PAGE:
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Critical Options to Make Your Company More Flexible, Scalable and Agile

September 15, 2021 Topics: Uncategorized

From the time I joined Sedlak several decades ago until today, we have recommended to clients solutions that provided the potential to be scalable and flexible. Accomplishing this in the past meant that where possible, especially in an expansion or new build, we would allow additional space for expansion of areas. We presented this so that operations could accommodate reasonable variations from the business plan (increased sales, SKU growth or a new value-added service) with little or no impact on adjacent areas/operations. That often included leaving some space between areas to assure that if one grew more than another adjacent one, either area could expand, or designing a picking area on the ground floor that was structurally capable of supporting a second or, if there was sufficient space, even a third-level mezzanine. While many clients took our advice and understood that the benefits came with some additional capital requirement, all too often this intangible benefit was eliminated because it appeared to have little justification.

Well, then came the 2020s, and while most facilities could handle business changes of 5-15%, now they were required to react immediately to significant business changes, i.e. shortages of supply due to unexpected high demand (sanitizers), a shortage of labor, or often a new channel of distribution (direct to consumer).

Suddenly several things happened:

  • A new word was added to the vocabulary of supply chain operations – AGILITY
  • Funds to address these challenges were a requirement, not an option
  • Retaining and acquiring workers became a huge challenge

Fortunately, the material handling industry and supply chain professionals were up to the task. Technologies that I refer to as the alphabet soup of solutions were already being introduced at a significant pace; these solutions included AGVs, AMRs. GTPs, and WES. The first two technologies are the easiest to install, and the most flexible since they can be added incrementally and are often provided as a service (RAAS), can be implemented in months, and help reduce the demand for adding associates. The GTPs require significant capital and have lead times of up to a year; however, designs such as Autostore have significant flexibility since the system can be configured to meet the configuration of the space (much like a Lego set) and the number of picking bots and work stations can be added as demand dictates. These and other technologies will only continue to evolve with the continuous improvements in capabilities of AI, vision systems and gripping/retrieving devices for robots.

While it is difficult to grasp how we can have 8.5 million unemployed and 10 million job openings and yet can’t find distribution workers, we are all faced with that reality which is a combination of factors including public policies that incentivize people to stay home, people’s inability to pass entry requirements such as drug tests, and other personal mitigating factors. These will continue to be a challenge. For these and many other reasons, it is important to retain the staff that you do have and reward them for their performance. This has been a driver for performance systems that track individual levels of performance and reward those associates accordingly. Easy Metrics is a financial and labor management tool provider we partner with and have implemented for multiple clients with double-digit direct labor savings. It can be implemented in 3-4 months and does not require constant monitoring and periodic updates from an industrial engineering team since it is based on statistically significant data to self-maintain.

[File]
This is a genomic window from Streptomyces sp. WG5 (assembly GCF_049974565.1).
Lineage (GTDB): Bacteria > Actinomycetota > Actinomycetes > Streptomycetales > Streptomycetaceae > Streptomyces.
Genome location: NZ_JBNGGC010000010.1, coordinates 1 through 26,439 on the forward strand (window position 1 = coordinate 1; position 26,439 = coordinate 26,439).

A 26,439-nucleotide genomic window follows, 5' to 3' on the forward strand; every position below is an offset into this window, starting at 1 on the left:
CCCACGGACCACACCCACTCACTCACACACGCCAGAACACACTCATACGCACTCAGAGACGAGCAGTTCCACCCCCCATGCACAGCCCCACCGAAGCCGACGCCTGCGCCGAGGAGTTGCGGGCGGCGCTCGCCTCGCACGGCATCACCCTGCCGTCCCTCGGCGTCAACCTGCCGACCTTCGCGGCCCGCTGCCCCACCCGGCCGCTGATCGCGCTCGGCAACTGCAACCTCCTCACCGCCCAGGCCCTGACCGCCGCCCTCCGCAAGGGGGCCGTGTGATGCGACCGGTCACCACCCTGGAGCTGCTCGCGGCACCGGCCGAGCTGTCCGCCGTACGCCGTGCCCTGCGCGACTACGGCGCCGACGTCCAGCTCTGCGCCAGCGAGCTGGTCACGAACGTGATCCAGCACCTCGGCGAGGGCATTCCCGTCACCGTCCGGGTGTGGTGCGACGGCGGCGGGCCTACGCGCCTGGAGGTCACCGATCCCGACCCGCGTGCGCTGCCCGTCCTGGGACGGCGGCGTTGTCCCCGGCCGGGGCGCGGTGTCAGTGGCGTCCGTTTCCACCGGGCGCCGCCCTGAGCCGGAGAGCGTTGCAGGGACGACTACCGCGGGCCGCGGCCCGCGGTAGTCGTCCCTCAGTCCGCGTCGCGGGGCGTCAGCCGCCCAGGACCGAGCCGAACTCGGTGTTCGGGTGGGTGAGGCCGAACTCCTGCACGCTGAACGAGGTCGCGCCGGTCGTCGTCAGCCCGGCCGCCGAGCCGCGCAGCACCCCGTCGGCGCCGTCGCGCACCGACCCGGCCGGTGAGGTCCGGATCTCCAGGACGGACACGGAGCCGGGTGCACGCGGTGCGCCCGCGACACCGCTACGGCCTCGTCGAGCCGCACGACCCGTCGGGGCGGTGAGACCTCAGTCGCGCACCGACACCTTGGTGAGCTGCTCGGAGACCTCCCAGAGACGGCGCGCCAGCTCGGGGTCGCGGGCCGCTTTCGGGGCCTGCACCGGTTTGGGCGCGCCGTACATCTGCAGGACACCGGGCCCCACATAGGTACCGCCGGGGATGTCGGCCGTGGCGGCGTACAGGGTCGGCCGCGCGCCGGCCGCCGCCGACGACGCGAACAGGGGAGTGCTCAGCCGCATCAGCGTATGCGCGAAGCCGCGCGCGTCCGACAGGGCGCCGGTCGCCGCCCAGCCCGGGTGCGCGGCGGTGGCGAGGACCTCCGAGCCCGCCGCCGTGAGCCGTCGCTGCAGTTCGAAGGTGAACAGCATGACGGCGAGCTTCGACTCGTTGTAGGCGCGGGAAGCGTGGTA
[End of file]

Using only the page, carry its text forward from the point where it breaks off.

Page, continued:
These and other solutions can certainly help your company stay flexible and scalable while maintaining cost. What these do not address is the question, “Am I in the right location with the correct number of facilities to best service my customers?” Delays in getting product from the ports, trucker shortages and parcel carriers limiting volume require more strategic discussion. This last portion of addressing the agility question is why we are seeing more interest in network rationalization modeling. Not only can a review of your network address these questions, but it typically will result in opportunities to save on both inbound and outbound freight, one of your largest line item expenses, while resulting in improved customer service and greater agility in your supply chain.

While it is too close to peak to completely implement most of these options, it is THE RIGHT TIME TO BE EVALUATING AND PLANNING FOR THEM!

We welcome the opportunity to explore any of these options with you. Just like the New Year’s resolution to be more physically fit is a good way to start the year, so too is being more flexible, scalable and ultimately agile in your supply chain.

Questions? Contact Sedlak Vice President Lou Cerny at lcerny@jasedlak.com for more information or to discuss your supply chain needs.

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